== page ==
Once you have your ten items, take the time to consume each source. For example, if your source is a BBC article, find the story and message before compressing them into an entry of around 180 words. This number is just my own rule but it helps me to reach the 1,800 minimum word count for a Listverse list. At the time of writing this, any lists with a lower count won't get accepted. Again, take your time. A good list cannot be written in a few hours.
When you're done writing, the next step is to arrange all the entries in a certain format. Give each section a number and a catchy title. Reading other people's lists will quickly show you how it's done. The entries also run, top to bottom, from number 10 to 1. This is a ranking system, meaning that the best entry must be at number 1.
Finally, compile the source list at the bottom of your work.
Editing Gives You the Edge
Due to Listverse's popularity, the site is swamped with submissions. It's also extremely busy running the day-to-day tasks. Unfortunately, they don't have the luxury of editing every list, especially not when it's riddled with errors. Listverse appreciates lists that are polished and publish-ready. If you do a sparkling job with your self-editing, you'll be ahead of the pack.
Besides self-editing, you can also:
- Run your list through a US spelling and grammar checker
- Do the same with a plagiarism checker – Listverse scans every list with potential for plagiarism. Anyone caught passing off stolen work as their own is banned for life.
How to Submit an Article
1. Google the phrase, “Listverse submit a list”
2. This should lead to the submission page, where you must enter your name, email, PayPal address, and paste your list and sources
3. Agree to the terms and conditions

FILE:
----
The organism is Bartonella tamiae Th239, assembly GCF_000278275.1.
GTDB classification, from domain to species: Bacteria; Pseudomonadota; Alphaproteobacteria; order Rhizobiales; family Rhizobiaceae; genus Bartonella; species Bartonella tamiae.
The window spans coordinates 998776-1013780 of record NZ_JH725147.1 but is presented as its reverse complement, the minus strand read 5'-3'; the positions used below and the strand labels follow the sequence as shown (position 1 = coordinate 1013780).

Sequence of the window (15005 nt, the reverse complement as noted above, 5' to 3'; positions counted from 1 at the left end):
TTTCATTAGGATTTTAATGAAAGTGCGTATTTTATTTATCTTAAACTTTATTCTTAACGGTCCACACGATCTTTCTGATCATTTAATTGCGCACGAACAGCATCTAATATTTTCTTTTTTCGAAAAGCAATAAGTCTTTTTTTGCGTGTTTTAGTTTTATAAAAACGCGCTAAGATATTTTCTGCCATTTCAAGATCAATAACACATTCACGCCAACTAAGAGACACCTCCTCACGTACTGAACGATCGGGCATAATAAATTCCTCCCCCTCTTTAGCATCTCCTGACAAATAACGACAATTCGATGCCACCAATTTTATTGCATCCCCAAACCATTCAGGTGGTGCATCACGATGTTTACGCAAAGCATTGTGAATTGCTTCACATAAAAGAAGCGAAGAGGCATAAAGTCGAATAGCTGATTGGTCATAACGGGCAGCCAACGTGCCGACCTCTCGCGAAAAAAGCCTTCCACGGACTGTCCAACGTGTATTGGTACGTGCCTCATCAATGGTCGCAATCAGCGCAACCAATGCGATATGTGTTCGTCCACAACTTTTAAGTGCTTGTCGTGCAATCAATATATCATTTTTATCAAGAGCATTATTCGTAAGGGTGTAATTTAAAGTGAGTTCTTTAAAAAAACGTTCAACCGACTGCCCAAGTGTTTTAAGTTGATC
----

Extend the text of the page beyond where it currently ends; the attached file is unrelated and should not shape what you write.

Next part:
4. Click the submit button
This page is exceptionally user-friendly. After you hit the submit button, a smiley face pops up. This means that your list was received. You'll also get an email acknowledging the submission and how long you can expect to wait for an answer.
When You Sell a List
The waiting period isn't carved in stone. Acceptance can happen quickly, sometimes within hours of submission – or weeks later. The rate at which Listverse responds depends on how busy they are and there's almost always a delay, given the sheer amount of lists that need a response. But let's say Listverse wants to publish your work. Here's what you can expect.
- An email delivers the good news
- Although it contains another waiting period for the payment, this is also a rough estimate; these days, Listverse pays within a week
- A third email announces your list has gone live
- Another alerts you to a PayPal payment of $100.
Don't Give Up
Listverse is a rare gem. In the freelancing world, writers struggle with sites that lock their submission pages or only want authors with journalism degrees. Freelancers can add Listverse to their client base or use it to break into this tough industry.
Deliver your best and keep trying, even in the face of repeated rejection. My first five or six lists were all turned down. But I kept at it, reading lists and fine-tuning my work to meet Listverse's in-house needs. The result? To date, I've sold close to 270 lists. I'm confident that anyone with enough persistence and flexibility can be successful at Listverse. Good luck!
This content is accurate and true to the best of the author’s knowledge and is not meant to substitute for formal and individualized advice from a qualified professional.
© 2019 Jana Louise Smit